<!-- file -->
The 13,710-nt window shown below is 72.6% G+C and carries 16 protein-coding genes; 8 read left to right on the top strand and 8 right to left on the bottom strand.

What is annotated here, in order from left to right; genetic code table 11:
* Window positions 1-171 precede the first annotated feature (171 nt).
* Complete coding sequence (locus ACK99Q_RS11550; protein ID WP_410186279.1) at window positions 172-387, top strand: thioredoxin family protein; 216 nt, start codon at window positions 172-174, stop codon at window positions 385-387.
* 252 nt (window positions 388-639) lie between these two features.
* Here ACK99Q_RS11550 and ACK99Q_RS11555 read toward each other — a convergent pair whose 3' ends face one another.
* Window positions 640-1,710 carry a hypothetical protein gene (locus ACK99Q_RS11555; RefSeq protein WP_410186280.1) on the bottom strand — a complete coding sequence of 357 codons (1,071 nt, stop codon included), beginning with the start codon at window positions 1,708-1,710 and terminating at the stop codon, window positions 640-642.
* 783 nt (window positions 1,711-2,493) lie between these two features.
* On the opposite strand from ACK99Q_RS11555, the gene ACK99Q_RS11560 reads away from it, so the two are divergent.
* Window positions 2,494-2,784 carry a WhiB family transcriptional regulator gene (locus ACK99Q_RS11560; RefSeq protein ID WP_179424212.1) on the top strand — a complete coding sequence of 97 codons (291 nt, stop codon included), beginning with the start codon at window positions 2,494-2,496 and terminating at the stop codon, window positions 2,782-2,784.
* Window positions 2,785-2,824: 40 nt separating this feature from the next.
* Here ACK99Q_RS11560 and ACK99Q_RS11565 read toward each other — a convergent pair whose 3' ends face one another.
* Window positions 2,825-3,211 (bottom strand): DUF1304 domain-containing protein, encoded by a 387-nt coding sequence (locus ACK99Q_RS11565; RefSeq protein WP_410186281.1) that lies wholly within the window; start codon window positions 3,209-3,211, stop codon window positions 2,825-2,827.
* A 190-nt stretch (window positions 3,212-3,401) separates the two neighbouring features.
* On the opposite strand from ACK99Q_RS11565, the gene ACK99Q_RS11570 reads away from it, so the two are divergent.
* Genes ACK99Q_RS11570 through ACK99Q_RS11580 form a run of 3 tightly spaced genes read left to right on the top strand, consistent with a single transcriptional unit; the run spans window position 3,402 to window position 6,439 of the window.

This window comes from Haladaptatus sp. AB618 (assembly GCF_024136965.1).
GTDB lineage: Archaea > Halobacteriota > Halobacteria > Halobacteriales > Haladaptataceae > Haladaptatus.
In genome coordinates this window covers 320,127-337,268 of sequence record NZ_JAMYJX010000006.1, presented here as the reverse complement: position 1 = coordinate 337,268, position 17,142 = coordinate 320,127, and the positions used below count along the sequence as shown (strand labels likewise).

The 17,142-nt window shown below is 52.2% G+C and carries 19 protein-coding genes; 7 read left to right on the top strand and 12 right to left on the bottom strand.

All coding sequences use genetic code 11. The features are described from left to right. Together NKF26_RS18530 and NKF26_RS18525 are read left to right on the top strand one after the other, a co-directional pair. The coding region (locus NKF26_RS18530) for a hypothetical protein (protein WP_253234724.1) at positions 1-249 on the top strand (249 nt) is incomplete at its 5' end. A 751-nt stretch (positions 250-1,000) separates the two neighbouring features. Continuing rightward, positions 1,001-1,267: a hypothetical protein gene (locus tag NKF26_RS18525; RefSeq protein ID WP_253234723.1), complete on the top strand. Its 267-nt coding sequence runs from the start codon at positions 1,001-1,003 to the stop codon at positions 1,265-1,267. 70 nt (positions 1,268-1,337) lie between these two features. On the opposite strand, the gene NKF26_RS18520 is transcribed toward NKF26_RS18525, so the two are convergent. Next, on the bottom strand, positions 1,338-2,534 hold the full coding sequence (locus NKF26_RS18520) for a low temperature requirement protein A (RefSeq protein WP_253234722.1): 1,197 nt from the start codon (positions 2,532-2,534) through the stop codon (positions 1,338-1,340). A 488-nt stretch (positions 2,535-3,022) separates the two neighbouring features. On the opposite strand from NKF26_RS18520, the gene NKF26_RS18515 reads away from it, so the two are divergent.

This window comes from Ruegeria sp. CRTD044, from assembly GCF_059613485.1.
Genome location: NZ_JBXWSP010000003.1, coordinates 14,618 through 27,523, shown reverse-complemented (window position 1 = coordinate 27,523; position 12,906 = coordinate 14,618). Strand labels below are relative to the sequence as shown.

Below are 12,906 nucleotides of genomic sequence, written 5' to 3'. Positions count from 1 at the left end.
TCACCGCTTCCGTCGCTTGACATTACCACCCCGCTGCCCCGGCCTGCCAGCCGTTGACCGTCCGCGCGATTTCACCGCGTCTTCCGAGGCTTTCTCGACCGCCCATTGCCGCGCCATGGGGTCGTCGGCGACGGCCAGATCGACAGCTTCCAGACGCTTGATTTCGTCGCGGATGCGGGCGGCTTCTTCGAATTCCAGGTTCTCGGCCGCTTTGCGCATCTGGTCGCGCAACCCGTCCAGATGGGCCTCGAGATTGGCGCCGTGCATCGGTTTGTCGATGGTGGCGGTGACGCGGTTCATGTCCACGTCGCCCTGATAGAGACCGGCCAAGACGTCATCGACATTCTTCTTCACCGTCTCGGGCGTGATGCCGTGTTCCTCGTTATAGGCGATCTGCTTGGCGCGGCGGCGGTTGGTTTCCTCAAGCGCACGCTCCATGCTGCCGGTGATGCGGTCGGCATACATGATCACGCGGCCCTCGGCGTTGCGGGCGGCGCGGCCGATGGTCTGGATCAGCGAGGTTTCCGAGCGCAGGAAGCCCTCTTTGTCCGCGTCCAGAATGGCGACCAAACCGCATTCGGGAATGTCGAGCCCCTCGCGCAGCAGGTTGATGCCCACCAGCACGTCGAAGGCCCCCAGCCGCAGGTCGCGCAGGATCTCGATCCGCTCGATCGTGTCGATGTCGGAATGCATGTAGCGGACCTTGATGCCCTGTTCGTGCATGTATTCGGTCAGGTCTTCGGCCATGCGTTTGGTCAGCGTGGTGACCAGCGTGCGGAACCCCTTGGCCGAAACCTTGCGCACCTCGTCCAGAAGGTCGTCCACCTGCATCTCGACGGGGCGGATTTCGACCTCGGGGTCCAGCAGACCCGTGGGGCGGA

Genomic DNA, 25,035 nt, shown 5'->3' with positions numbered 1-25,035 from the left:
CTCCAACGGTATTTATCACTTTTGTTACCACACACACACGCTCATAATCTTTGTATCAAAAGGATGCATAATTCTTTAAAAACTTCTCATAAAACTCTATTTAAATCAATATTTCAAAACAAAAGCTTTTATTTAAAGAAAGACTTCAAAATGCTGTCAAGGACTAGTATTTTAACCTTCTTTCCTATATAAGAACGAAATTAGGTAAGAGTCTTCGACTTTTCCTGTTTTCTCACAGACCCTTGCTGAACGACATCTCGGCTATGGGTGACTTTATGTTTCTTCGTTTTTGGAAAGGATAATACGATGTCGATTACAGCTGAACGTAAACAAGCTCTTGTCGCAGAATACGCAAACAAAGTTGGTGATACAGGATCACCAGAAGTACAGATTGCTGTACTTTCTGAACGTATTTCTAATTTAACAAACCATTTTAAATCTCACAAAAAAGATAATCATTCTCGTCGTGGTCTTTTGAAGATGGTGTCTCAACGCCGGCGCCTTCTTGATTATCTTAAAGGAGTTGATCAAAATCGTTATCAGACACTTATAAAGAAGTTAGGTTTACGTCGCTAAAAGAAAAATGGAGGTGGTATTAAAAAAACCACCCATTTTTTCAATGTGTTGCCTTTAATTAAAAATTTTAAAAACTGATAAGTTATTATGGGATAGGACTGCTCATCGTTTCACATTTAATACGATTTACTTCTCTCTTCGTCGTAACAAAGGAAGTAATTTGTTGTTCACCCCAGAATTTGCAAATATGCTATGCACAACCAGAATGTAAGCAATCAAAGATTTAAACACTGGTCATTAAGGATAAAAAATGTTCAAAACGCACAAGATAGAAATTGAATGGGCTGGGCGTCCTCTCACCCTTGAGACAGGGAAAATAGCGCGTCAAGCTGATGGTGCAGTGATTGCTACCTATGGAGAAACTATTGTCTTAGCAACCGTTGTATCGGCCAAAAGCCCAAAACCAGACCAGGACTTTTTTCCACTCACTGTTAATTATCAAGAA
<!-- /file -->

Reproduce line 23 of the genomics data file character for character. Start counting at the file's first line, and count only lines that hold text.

Genome location: NZ_JBXWSP010000003.1, coordinates 14,618 through 27,523, shown reverse-complemented (window position 1 = coordinate 27,523; position 12,906 = coordinate 14,618). Strand labels below are relative to the sequence as shown.